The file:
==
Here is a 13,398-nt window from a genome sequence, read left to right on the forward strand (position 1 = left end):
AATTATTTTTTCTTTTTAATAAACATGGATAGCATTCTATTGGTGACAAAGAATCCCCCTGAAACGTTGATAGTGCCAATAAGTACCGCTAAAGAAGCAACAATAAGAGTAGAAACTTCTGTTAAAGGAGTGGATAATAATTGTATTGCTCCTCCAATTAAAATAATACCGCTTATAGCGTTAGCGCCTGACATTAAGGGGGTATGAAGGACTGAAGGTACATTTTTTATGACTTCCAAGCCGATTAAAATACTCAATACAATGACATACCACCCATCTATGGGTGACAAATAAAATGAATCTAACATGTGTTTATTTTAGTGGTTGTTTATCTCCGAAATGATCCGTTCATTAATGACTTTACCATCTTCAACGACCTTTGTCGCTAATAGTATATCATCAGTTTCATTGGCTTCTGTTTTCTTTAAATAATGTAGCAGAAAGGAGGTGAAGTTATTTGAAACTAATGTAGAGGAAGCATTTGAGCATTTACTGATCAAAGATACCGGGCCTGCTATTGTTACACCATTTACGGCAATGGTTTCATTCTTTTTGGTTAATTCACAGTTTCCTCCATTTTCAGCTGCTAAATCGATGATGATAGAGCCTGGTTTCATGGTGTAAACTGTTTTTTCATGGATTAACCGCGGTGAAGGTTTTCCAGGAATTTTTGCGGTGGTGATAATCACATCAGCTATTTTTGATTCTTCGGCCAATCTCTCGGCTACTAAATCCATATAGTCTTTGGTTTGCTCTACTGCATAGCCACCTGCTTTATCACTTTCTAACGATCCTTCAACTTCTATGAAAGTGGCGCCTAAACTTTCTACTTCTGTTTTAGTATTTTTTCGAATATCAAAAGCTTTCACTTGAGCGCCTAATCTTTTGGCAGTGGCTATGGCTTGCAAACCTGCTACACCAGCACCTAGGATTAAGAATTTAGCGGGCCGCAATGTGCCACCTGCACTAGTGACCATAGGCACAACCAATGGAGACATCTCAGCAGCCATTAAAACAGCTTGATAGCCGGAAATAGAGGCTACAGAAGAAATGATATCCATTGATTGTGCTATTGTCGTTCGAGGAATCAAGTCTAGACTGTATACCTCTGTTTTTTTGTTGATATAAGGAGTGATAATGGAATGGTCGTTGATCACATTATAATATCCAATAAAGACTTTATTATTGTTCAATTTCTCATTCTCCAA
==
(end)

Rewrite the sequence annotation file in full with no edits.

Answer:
Here is a 13,398-nt window from a genome sequence, read left to right on the forward strand (position 1 = left end):
AATTATTTTTTCTTTTTAATAAACATGGATAGCATTCTATTGGTGACAAAGAATCCCCCTGAAACGTTGATAGTGCCAATAAGTACCGCTAAAGAAGCAACAATAAGAGTAGAAACTTCTGTTAAAGGAGTGGATAATAATTGTATTGCTCCTCCAATTAAAATAATACCGCTTATAGCGTTAGCGCCTGACATTAAGGGGGTATGAAGGACTGAAGGTACATTTTTTATGACTTCCAAGCCGATTAAAATACTCAATACAATGACATACCACCCATCTATGGGTGACAAATAAAATGAATCTAACATGTGTTTATTTTAGTGGTTGTTTATCTCCGAAATGATCCGTTCATTAATGACTTTACCATCTTCAACGACCTTTGTCGCTAATAGTATATCATCAGTTTCATTGGCTTCTGTTTTCTTTAAATAATGTAGCAGAAAGGAGGTGAAGTTATTTGAAACTAATGTAGAGGAAGCATTTGAGCATTTACTGATCAAAGATACCGGGCCTGCTATTGTTACACCATTTACGGCAATGGTTTCATTCTTTTTGGTTAATTCACAGTTTCCTCCATTTTCAGCTGCTAAATCGATGATGATAGAGCCTGGTTTCATGGTGTAAACTGTTTTTTCATGGATTAACCGCGGTGAAGGTTTTCCAGGAATTTTTGCGGTGGTGATAATCACATCAGCTATTTTTGATTCTTCGGCCAATCTCTCGGCTACTAAATCCATATAGTCTTTGGTTTGCTCTACTGCATAGCCACCTGCTTTATCACTTTCTAACGATCCTTCAACTTCTATGAAAGTGGCGCCTAAACTTTCTACTTCTGTTTTAGTATTTTTTCGAATATCAAAAGCTTTCACTTGAGCGCCTAATCTTTTGGCAGTGGCTATGGCTTGCAAACCTGCTACACCAGCACCTAGGATTAAGAATTTAGCGGGCCGCAATGTGCCACCTGCACTAGTGACCATAGGCACAACCAATGGAGACATCTCAGCAGCCATTAAAACAGCTTGATAGCCGGAAATAGAGGCTACAGAAGAAATGATATCCATTGATTGTGCTATTGTCGTTCGAGGAATCAAGTCTAGACTGTATACCTCTGTTTTTTTGTTGATATAAGGAGTGATAATGGAATGGTCGTTGATCACATTATAATATCCAATAAAGACTTTATTATTGTTCAATTTCTCATTCTCCAA